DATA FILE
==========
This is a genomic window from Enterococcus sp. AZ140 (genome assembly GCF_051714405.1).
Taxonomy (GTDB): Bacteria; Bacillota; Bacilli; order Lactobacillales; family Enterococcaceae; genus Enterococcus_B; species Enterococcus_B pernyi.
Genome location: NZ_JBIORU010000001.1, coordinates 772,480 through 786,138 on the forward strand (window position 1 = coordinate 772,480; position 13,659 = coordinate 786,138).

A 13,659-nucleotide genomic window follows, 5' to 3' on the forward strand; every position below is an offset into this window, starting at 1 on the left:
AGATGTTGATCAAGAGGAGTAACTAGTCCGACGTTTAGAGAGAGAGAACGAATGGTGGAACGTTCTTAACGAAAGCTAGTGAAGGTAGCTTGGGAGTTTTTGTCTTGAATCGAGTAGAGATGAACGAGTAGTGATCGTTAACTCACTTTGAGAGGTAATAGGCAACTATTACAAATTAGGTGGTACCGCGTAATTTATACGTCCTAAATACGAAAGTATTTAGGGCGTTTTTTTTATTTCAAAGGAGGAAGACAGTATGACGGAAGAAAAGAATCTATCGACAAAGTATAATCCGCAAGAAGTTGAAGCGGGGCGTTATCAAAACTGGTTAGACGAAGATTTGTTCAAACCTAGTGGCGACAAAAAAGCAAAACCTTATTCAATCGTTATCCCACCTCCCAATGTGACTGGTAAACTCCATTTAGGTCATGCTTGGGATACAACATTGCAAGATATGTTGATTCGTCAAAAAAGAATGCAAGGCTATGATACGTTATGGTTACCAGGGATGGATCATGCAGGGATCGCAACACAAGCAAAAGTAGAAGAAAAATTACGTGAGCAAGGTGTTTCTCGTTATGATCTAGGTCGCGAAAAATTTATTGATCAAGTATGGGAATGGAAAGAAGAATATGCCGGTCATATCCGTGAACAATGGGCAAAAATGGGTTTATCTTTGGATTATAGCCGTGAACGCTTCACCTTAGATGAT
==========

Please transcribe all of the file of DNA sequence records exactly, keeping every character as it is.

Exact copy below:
This is a genomic window from Enterococcus sp. AZ140 (genome assembly GCF_051714405.1).
Taxonomy (GTDB): Bacteria; Bacillota; Bacilli; order Lactobacillales; family Enterococcaceae; genus Enterococcus_B; species Enterococcus_B pernyi.
Genome location: NZ_JBIORU010000001.1, coordinates 772,480 through 786,138 on the forward strand (window position 1 = coordinate 772,480; position 13,659 = coordinate 786,138).

A 13,659-nucleotide genomic window follows, 5' to 3' on the forward strand; every position below is an offset into this window, starting at 1 on the left:
AGATGTTGATCAAGAGGAGTAACTAGTCCGACGTTTAGAGAGAGAGAACGAATGGTGGAACGTTCTTAACGAAAGCTAGTGAAGGTAGCTTGGGAGTTTTTGTCTTGAATCGAGTAGAGATGAACGAGTAGTGATCGTTAACTCACTTTGAGAGGTAATAGGCAACTATTACAAATTAGGTGGTACCGCGTAATTTATACGTCCTAAATACGAAAGTATTTAGGGCGTTTTTTTTATTTCAAAGGAGGAAGACAGTATGACGGAAGAAAAGAATCTATCGACAAAGTATAATCCGCAAGAAGTTGAAGCGGGGCGTTATCAAAACTGGTTAGACGAAGATTTGTTCAAACCTAGTGGCGACAAAAAAGCAAAACCTTATTCAATCGTTATCCCACCTCCCAATGTGACTGGTAAACTCCATTTAGGTCATGCTTGGGATACAACATTGCAAGATATGTTGATTCGTCAAAAAAGAATGCAAGGCTATGATACGTTATGGTTACCAGGGATGGATCATGCAGGGATCGCAACACAAGCAAAAGTAGAAGAAAAATTACGTGAGCAAGGTGTTTCTCGTTATGATCTAGGTCGCGAAAAATTTATTGATCAAGTATGGGAATGGAAAGAAGAATATGCCGGTCATATCCGTGAACAATGGGCAAAAATGGGTTTATCTTTGGATTATAGCCGTGAACGCTTCACCTTAGATGAT